by Elizabeth Rutherford-Johnson
These seven stories are each named after the women on whom they focus;
damaged women struggling to find and define themselves, often against a
background of domineering fathers and oblivious husbands.
Miller writes a mean description,
with a true artist's eye; the details are always telling and astutely
chosen: eyes are described as "pale blue like jeans washed too many
times"; a painting "is a pulsing, vast empty field of red, lonely as
the bottom of the sea"; a man falls in love "by watching her live.
Desire came last." However, despite the poetry of these
details, there is sometimes a lack of discrimination in their use,
which seriously undermines the effect. When everything in a story is
given equal weight - from a main character's marriage to every single
person present in a diner she steps into - nothing stands out.
In the same way, some stories felt
over-explained. Beautifully observed characters were given more history
than they could carry and suffocated under the weight. In Greta we learn
every detail of Greta's education, every job she has ever held, her
sexual history, even a dream drenched in symbolism from the night
before her wedding. It's too much. The same happens in Delia. I loved the
hard-edged Delia and the way that traditional roles of sexuality and
power were subverted in this piece. However, I found her precisely
mapped journey from class slut to abused wife tedious and off-putting,
as if every occurrence required a reason and proper motivation. At one
point we are told that Delia finally leaves her violent husband when
"the kids were howling, terrified. It was their pain that finally broke
through Delia’s inertia"; later she tells herself she was right to
leave by remembering her elder son "raising his fist in the air over
his two-year-old sister". Both are terrible and terrifying images – one
would be reason to leave, but two start to cancel one another out and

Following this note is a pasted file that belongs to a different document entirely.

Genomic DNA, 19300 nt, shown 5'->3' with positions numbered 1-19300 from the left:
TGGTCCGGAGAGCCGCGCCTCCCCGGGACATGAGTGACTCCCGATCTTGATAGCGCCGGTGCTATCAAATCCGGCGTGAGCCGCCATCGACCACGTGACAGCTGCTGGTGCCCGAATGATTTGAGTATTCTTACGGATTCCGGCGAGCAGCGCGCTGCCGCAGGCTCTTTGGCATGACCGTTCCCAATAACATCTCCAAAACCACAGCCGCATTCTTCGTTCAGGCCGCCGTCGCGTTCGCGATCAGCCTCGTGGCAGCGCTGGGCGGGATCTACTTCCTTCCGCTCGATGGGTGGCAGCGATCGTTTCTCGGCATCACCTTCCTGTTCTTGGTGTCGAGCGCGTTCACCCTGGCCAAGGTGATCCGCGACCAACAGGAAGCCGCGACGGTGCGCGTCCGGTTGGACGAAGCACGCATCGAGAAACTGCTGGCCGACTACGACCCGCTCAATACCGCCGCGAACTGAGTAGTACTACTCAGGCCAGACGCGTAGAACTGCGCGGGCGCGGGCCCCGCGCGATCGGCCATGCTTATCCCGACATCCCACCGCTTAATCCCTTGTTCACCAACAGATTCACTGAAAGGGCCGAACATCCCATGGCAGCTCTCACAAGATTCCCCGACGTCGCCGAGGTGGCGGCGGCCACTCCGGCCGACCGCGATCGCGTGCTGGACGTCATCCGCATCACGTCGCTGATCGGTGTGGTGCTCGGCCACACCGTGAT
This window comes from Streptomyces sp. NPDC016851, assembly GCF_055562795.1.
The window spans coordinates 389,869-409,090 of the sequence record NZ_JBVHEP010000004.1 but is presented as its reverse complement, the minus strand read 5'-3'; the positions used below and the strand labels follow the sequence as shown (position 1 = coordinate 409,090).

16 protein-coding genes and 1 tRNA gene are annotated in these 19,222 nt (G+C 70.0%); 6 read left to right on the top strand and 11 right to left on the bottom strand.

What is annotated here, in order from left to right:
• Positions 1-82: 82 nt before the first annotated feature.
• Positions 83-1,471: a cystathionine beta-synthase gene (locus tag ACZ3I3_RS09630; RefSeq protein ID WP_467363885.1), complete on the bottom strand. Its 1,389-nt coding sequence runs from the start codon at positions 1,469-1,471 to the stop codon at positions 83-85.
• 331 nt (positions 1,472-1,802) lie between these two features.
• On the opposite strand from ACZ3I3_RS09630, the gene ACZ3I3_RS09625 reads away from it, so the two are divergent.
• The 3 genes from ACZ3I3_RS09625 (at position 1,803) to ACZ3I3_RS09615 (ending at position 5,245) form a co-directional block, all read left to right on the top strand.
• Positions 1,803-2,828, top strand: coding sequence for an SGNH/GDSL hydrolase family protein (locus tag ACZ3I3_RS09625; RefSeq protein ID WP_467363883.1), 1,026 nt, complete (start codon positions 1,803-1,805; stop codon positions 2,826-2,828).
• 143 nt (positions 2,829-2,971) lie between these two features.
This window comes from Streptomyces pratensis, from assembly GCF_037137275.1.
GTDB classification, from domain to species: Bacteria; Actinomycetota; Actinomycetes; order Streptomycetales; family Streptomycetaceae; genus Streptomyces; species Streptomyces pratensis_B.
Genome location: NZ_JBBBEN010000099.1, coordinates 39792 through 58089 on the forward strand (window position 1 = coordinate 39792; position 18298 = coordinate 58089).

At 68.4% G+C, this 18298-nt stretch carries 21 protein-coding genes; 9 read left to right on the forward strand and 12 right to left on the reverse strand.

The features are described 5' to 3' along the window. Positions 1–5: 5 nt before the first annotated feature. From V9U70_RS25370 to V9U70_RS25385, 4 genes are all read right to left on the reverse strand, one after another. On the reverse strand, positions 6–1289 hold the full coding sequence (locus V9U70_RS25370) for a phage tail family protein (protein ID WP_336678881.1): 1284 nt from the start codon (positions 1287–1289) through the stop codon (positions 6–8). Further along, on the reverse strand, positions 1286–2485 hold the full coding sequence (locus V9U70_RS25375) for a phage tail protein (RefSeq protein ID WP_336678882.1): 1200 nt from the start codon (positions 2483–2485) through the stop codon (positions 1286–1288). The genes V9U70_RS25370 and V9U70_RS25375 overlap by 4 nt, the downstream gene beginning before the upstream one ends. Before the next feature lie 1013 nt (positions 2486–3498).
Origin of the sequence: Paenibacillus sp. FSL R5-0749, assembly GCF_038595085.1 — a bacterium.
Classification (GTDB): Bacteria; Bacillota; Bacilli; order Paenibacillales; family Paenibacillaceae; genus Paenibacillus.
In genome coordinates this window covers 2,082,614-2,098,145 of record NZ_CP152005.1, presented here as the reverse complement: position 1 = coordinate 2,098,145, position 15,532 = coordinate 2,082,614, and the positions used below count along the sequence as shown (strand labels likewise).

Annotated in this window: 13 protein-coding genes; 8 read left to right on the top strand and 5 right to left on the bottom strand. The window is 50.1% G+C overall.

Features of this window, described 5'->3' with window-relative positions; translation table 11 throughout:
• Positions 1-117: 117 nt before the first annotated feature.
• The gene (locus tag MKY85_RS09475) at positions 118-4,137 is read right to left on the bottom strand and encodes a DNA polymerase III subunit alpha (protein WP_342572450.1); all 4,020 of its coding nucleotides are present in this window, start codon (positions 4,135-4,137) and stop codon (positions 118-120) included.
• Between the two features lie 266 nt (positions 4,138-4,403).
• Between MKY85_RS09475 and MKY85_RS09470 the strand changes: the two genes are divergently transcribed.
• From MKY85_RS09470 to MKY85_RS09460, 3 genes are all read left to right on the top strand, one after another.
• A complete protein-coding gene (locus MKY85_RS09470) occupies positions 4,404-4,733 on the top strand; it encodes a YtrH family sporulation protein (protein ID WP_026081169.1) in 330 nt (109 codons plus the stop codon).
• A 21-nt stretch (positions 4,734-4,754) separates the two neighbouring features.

blur the impact of a stunning ending.
My favourites in this collection
were the more awkward, less coherent tales, those with a touch of the
unexplained that made the reader work. Nancy is a
claustrophobic nightmare, a family trapped in freefall together: a
distant child, a viciously suicidal father - "He wants there to be a
lot of blood when it happens. He wants her to have to deal with it" -
and an unfaithful mother. Point of view skews sickeningly between the
characters and there is an unreliability to Nancy's narration that
gives the story a gothic dreamlike quality. This fractured narrative is
cleverly layered with a magazine journalist's account of this 'perfect'
family life - yet another untrustworthy narrator balancing on an unsafe
Likewise Bryna withholds
vital knowledge from the reader and is the stronger for it. We never
learn why quiet, dreamy Bryna starts screaming in the middle of her
employer's dinner party - only that it is a release that enables her to
face down her domineering mother-in-law. The structure is more
traditional, less disassembled than Nancy and the story
made a virtue out of this plainer narrative style - a strong ending was
underlined with the triumphant arrival of long-awaited rain.
Miller has a fine eye and a real
talent. I sped through the stories of Personal Velocity,
believing absolutely in each of these women and feeling for their
plights. Perhaps the danger of inhabiting your characters so thoroughly
is that you feel obliged to then offer everything about them to your
reader, just to show that you can. I wanted Miller to be tougher, more
mysterious. To make the reader beg and then say no.
Read an excerpt from one of the
stories in this collection on Bookhugger.com
lives in London, where she is trying to find a balance between writing,
motherhood and having a life. Her short fiction has appeared in
Mslexia, LITRO, The New Writer and pulp.net, among others.
2009 (first published in 2002)
bio: Rebecca Miller is a painter, actor,
director and writer. She has directed a film of three of the stories in
Velocity as well as an adaptation of her novel The Private Lives of Pippa Lee.
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